As explained in the book, some women, according to Sedgwick, call themselves ” lesbians ” yet they do not identify at all with the term “gay”. Nonetheless, it is probably precisely those readers who could learn the most from Epistemology of the Closetwhich reestablishes Sedgwick’s position as one of the most important thinkers in American gay studies.
To invoke the utopian bedroom scene of Chuck Berry’s immortal aubade: Were you surprised by her response to this question? How do you know your kids are straight? Seegwick Epistemology of the Closet Berkeley: Thank you very much for such clarity. What she seeks to do, I feel, is to analyze the “performative effects” of a wide range of statements–some of which are homophobic and some of which are anti-homophobic.
Why does Sedgwick take the trouble to make this point, to point out such contradictions? As Sedgwick writes elsewhere, “queer is a continuing moment, movement, motive — recurrent, eddying, troublant”. The words inside, which introduce in Butler’s inimitable style the idea of gender as performance, have best been summarised, I think, by the internet meme of a photograph of Butler delivering a sedgwik, overlaid with the words ” Gender — yer ‘doing’ it “. How do you think her response has been informed and influenced by her reading of writers like Foucault and Derrida?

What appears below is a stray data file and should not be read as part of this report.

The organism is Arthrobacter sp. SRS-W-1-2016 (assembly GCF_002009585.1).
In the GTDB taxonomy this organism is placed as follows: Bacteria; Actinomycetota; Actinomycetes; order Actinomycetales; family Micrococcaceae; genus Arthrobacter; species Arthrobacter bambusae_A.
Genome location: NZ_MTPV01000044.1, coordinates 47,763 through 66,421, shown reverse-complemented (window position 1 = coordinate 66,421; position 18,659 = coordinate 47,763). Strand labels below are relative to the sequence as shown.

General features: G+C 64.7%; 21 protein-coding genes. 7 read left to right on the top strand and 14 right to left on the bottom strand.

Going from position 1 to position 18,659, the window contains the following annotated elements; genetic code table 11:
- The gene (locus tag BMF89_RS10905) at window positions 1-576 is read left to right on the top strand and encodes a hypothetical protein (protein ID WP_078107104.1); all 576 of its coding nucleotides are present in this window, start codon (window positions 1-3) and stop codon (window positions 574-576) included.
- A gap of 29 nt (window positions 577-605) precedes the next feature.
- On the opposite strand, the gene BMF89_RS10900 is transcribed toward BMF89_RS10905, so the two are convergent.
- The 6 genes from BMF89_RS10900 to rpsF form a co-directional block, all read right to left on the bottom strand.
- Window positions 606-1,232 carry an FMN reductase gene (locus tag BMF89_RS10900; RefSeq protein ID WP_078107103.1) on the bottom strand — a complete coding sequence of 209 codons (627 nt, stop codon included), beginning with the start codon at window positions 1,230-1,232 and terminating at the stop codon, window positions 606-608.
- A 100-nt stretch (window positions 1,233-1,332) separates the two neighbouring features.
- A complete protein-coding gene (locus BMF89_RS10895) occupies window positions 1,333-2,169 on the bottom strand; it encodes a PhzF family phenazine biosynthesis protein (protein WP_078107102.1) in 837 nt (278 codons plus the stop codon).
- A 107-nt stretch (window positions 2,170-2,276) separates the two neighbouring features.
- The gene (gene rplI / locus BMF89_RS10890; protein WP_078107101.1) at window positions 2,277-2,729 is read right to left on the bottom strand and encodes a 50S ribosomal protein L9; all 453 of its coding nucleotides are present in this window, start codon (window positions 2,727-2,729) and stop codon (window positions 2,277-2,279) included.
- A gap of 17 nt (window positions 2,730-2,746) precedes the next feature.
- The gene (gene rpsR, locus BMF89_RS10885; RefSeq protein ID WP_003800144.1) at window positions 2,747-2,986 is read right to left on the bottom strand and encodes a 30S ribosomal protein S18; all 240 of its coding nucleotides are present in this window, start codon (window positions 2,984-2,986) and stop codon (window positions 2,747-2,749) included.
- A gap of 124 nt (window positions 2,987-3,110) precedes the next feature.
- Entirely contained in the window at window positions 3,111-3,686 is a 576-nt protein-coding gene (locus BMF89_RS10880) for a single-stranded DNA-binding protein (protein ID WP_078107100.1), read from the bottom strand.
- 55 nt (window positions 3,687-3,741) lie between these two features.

Gender is definitionally built into homosexuality meaning attraction to the same genderbut sexuality represents an excess beyond gender and reproduction; therefore, there can be no concept of homosexuality without a prior notion of gender.
So are the paths of auto-identification. You dip into the Phaedrus often?
Why does she refuse to identify queer studies with womens’ studies, and the identities of gay men with those of lesbians? Does she think that the contradictions work to weaken or strengthen the hegemony of homophobia?
Epistemology of the Closet – Wikipedia
Why is she so concerned with these effects? However, ssedgwick all reviews were positive. Anonymous December 13, at Sedgwicck article later goes on to describe how “Her close readings of Melville’s ” Billy Budd “, Wilde’s ” Dorian Gray ” and of Proust, Nietzsche, Henry James and Thackeray bristle with keen observations relating entrenched fears of same-sex relationships axioamtic contemporary gay-bashing and obvious displays of heterosexual or “macho” attitudes.
What was this about? As you go through the rest of Sedgwick’s essay, look to see how she illustrates and illuminates the contradictions within homophobic and indeed all hegemonic discourses. Many of the ideas in Between Men are further flushed out in Epistemology of the Closet. Newer Post Older Post Home. Retrieved from ” https: Epistemology of the Closet has also had a tremendous impact in the gay community as it is known for being a very “important book”, and “one of the axiomatkc texts of queer theory, and, as such, is a challenging book to read.
It was prompted, my parents think, by a local farmer’s son called Robert, who I was drawn to as a child. In her sixth axiom, Sedgwick addresses the question of the canon.